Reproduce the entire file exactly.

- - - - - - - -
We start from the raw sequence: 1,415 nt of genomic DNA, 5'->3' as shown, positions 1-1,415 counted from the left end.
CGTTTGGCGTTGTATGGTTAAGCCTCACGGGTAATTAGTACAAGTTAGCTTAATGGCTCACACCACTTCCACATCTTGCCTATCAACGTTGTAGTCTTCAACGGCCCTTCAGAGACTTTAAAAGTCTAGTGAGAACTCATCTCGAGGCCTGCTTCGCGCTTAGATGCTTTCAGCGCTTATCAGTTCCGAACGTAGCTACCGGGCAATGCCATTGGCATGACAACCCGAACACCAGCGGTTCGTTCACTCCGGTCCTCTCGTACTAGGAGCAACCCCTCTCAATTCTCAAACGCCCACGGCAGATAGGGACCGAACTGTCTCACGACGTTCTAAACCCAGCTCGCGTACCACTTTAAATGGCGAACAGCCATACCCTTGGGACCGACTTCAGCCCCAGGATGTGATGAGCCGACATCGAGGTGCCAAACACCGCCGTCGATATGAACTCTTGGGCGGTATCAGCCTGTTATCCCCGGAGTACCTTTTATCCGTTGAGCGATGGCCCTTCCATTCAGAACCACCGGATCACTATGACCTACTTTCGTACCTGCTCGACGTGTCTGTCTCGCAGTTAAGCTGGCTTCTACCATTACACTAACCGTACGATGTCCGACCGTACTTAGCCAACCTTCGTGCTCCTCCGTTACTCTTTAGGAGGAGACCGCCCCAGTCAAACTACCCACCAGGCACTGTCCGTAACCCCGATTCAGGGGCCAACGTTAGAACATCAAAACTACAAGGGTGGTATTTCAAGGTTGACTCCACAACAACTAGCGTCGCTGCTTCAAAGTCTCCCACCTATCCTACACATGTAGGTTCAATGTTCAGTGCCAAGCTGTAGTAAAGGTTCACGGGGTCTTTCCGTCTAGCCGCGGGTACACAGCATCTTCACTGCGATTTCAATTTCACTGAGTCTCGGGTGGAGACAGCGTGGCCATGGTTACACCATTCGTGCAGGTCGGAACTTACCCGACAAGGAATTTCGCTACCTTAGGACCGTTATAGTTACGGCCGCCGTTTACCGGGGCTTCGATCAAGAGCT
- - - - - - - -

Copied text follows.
We start from the raw sequence: 1,415 nt of genomic DNA, 5'->3' as shown, positions 1-1,415 counted from the left end.
CGTTTGGCGTTGTATGGTTAAGCCTCACGGGTAATTAGTACAAGTTAGCTTAATGGCTCACACCACTTCCACATCTTGCCTATCAACGTTGTAGTCTTCAACGGCCCTTCAGAGACTTTAAAAGTCTAGTGAGAACTCATCTCGAGGCCTGCTTCGCGCTTAGATGCTTTCAGCGCTTATCAGTTCCGAACGTAGCTACCGGGCAATGCCATTGGCATGACAACCCGAACACCAGCGGTTCGTTCACTCCGGTCCTCTCGTACTAGGAGCAACCCCTCTCAATTCTCAAACGCCCACGGCAGATAGGGACCGAACTGTCTCACGACGTTCTAAACCCAGCTCGCGTACCACTTTAAATGGCGAACAGCCATACCCTTGGGACCGACTTCAGCCCCAGGATGTGATGAGCCGACATCGAGGTGCCAAACACCGCCGTCGATATGAACTCTTGGGCGGTATCAGCCTGTTATCCCCGGAGTACCTTTTATCCGTTGAGCGATGGCCCTTCCATTCAGAACCACCGGATCACTATGACCTACTTTCGTACCTGCTCGACGTGTCTGTCTCGCAGTTAAGCTGGCTTCTACCATTACACTAACCGTACGATGTCCGACCGTACTTAGCCAACCTTCGTGCTCCTCCGTTACTCTTTAGGAGGAGACCGCCCCAGTCAAACTACCCACCAGGCACTGTCCGTAACCCCGATTCAGGGGCCAACGTTAGAACATCAAAACTACAAGGGTGGTATTTCAAGGTTGACTCCACAACAACTAGCGTCGCTGCTTCAAAGTCTCCCACCTATCCTACACATGTAGGTTCAATGTTCAGTGCCAAGCTGTAGTAAAGGTTCACGGGGTCTTTCCGTCTAGCCGCGGGTACACAGCATCTTCACTGCGATTTCAATTTCACTGAGTCTCGGGTGGAGACAGCGTGGCCATGGTTACACCATTCGTGCAGGTCGGAACTTACCCGACAAGGAATTTCGCTACCTTAGGACCGTTATAGTTACGGCCGCCGTTTACCGGGGCTTCGATCAAGAGCT